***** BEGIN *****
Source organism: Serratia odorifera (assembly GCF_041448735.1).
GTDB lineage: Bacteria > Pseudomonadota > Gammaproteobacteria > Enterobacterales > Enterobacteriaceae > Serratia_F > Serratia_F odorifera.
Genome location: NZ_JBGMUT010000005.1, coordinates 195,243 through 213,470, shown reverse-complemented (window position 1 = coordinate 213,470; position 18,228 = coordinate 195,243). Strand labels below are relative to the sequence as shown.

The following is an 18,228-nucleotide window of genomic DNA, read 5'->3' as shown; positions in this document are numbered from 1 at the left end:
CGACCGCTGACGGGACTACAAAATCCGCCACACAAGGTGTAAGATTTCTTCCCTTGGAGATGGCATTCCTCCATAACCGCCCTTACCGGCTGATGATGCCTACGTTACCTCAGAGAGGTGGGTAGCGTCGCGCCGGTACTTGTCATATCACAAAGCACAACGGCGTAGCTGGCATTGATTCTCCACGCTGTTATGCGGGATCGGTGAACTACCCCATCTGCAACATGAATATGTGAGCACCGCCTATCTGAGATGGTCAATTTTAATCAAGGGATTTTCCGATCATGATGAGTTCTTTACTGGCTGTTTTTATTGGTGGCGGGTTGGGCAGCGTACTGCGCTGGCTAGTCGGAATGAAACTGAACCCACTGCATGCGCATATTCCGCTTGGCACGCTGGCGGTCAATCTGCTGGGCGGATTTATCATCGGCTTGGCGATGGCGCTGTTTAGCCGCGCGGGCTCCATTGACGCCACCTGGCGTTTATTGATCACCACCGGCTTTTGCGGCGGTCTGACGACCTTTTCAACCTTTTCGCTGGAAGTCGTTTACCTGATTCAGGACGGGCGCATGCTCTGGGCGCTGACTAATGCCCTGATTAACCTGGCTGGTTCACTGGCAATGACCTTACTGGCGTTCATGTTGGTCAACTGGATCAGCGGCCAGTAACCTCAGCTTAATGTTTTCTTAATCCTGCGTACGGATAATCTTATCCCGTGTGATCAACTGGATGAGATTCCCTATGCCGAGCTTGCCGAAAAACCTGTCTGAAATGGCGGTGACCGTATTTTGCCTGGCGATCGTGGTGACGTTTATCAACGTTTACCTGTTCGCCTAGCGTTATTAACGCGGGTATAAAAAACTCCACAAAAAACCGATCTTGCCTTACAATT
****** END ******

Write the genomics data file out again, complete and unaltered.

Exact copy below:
Source organism: Serratia odorifera (assembly GCF_041448735.1).
GTDB lineage: Bacteria > Pseudomonadota > Gammaproteobacteria > Enterobacterales > Enterobacteriaceae > Serratia_F > Serratia_F odorifera.
Genome location: NZ_JBGMUT010000005.1, coordinates 195,243 through 213,470, shown reverse-complemented (window position 1 = coordinate 213,470; position 18,228 = coordinate 195,243). Strand labels below are relative to the sequence as shown.

The following is an 18,228-nucleotide window of genomic DNA, read 5'->3' as shown; positions in this document are numbered from 1 at the left end:
CGACCGCTGACGGGACTACAAAATCCGCCACACAAGGTGTAAGATTTCTTCCCTTGGAGATGGCATTCCTCCATAACCGCCCTTACCGGCTGATGATGCCTACGTTACCTCAGAGAGGTGGGTAGCGTCGCGCCGGTACTTGTCATATCACAAAGCACAACGGCGTAGCTGGCATTGATTCTCCACGCTGTTATGCGGGATCGGTGAACTACCCCATCTGCAACATGAATATGTGAGCACCGCCTATCTGAGATGGTCAATTTTAATCAAGGGATTTTCCGATCATGATGAGTTCTTTACTGGCTGTTTTTATTGGTGGCGGGTTGGGCAGCGTACTGCGCTGGCTAGTCGGAATGAAACTGAACCCACTGCATGCGCATATTCCGCTTGGCACGCTGGCGGTCAATCTGCTGGGCGGATTTATCATCGGCTTGGCGATGGCGCTGTTTAGCCGCGCGGGCTCCATTGACGCCACCTGGCGTTTATTGATCACCACCGGCTTTTGCGGCGGTCTGACGACCTTTTCAACCTTTTCGCTGGAAGTCGTTTACCTGATTCAGGACGGGCGCATGCTCTGGGCGCTGACTAATGCCCTGATTAACCTGGCTGGTTCACTGGCAATGACCTTACTGGCGTTCATGTTGGTCAACTGGATCAGCGGCCAGTAACCTCAGCTTAATGTTTTCTTAATCCTGCGTACGGATAATCTTATCCCGTGTGATCAACTGGATGAGATTCCCTATGCCGAGCTTGCCGAAAAACCTGTCTGAAATGGCGGTGACCGTATTTTGCCTGGCGATCGTGGTGACGTTTATCAACGTTTACCTGTTCGCCTAGCGTTATTAACGCGGGTATAAAAAACTCCACAAAAAACCGATCTTGCCTTACAATT